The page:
wonderful steel blue Australian sky, flecked with fleecy clouds just flushed with couleur de rose. " Tis distance lends enchantment to the view," quoted Nancy, who had been reading one of her father's favorite books. " It all looks, so beautiful from this far away point, but when one gets down again and reaches and passes over the country, how bare and dry and burnt up and wretohed looking it becomes." " One never manages somehow," replied Max, " to discover the true beauty ; It Is carefully hidden away like those pots of gold which (as boys) we used to believe were planted at either end of the rainbow. How often have we scrambled across country in the attempt to fix the exact spots from whence the rainbow sprang from the plains. The further we ran the further the rainbow seemed to recede, and of course we never lighted upon the treasure." " Oh ! you must have been very, very young indeed, Max," rejoined Nancy, " when you chased after shadows in that fashion." " Yes, a mere school boy of course ; but for all my want of success I used to wonder sometimes, even when I had grown much older, whether there might not really after all be something in it. One does not like, you know, to have to give up his earlier superstitions. It was the great Napoleon himself who cried out one day to his secretary, who had tried to undeceive him regarding the attitude of a certain personage, " Ah ! leave us to our illusions !' " As for myself, I still cherish a few youthful illusions of my own, and I never wish to have them in any way disturbed, and that is perhaps why I seem to hate the men of science, who are never more happy than when laying things bare to the bone anil telling one 'the reason why' for everything. It is quite unprofitable as we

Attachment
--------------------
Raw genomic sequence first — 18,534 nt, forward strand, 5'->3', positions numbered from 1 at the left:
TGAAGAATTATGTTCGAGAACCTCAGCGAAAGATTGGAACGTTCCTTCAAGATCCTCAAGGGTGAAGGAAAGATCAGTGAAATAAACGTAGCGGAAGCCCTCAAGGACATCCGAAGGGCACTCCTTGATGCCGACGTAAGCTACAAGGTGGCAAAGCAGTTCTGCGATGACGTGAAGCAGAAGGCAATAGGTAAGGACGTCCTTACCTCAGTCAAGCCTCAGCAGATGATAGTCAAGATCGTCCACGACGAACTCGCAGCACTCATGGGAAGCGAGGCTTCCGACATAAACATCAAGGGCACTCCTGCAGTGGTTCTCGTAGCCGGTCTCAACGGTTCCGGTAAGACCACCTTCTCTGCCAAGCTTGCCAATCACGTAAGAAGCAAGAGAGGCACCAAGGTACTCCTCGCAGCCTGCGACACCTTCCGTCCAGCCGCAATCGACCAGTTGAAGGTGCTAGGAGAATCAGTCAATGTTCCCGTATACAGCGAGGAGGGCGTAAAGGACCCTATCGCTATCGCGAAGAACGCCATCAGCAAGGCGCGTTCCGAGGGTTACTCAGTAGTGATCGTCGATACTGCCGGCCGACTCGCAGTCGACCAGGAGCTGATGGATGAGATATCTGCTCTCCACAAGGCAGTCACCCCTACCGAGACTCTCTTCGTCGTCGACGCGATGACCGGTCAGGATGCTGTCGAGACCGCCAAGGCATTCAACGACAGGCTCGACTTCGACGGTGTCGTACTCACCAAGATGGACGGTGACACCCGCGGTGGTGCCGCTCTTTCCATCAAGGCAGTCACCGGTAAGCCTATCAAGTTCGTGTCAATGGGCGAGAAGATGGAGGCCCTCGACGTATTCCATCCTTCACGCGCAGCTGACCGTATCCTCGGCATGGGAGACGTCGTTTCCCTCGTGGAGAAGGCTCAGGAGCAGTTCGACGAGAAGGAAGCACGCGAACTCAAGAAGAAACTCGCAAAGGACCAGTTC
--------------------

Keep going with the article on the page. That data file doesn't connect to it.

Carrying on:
all know, besides being so utterly unkind. Do you still believe in the old fairy tales, Nancy ?" " Yes, indeed, I do, and with all my heart. I love to do so still, and it always makes me glad when I find at the end of the last chapter how the enchanted prince married the princess - and - and -" " Shall I finish it for you, Nancy ? And they lived together happy ever after." " Yes ! that's the right sort of story for me. Anyone can write about miserable failures and terrible endings, but it is only a good, kind hearted author that ends his story with a happy marriage like the one in tho fairy tale. I sometimes wonder whether tho story of my little life is to have a pretty ending like this, but when I have played with the cherrystones on the plate after the oherrics were all gone I never could get what I wanted." " Oh !" cried Max, " cherrystones are like dreams, they ought to be read backwards." By this time Nancy's father, who was more than a hundred yards higher up the spur, shouted to them to come on. " Give me your hand, Nancy ; it is steep here and the burnt grass is slippery ; we must zig-zag it like your father." " It is my left hand, Max, if you don't mind. You know I can only take the hand of your well arm." " My 'well arm' as you call it is my sword arm, and your left is the one next your heart, and what could be better ?" " Why ! nothing," said Nancy, " but tell me, how many people have you killed with this terrible sword arm of yours ? I mean when you were a real soldier and wore a red coat and those beautiful gold epaulettes like the man in the picture book at home." " Would you drop my hand now if I said I had really done it." " Perhaps I might, perhaps not..... but I do hope, Max, so much there never was blood on this hand of yours. It is a gentleman's hand - not one bit like a butcher's, and not nearly so brown as my own." " Well ! I won't tell you till we get to tho top - and you can guess and guess till then, but you won't drop it even then unless I tell you." " I do hope you haven't that to tell me, but if it was in battle and you had to do it, then I would still hold on - though - yes - I would be sorry all the same."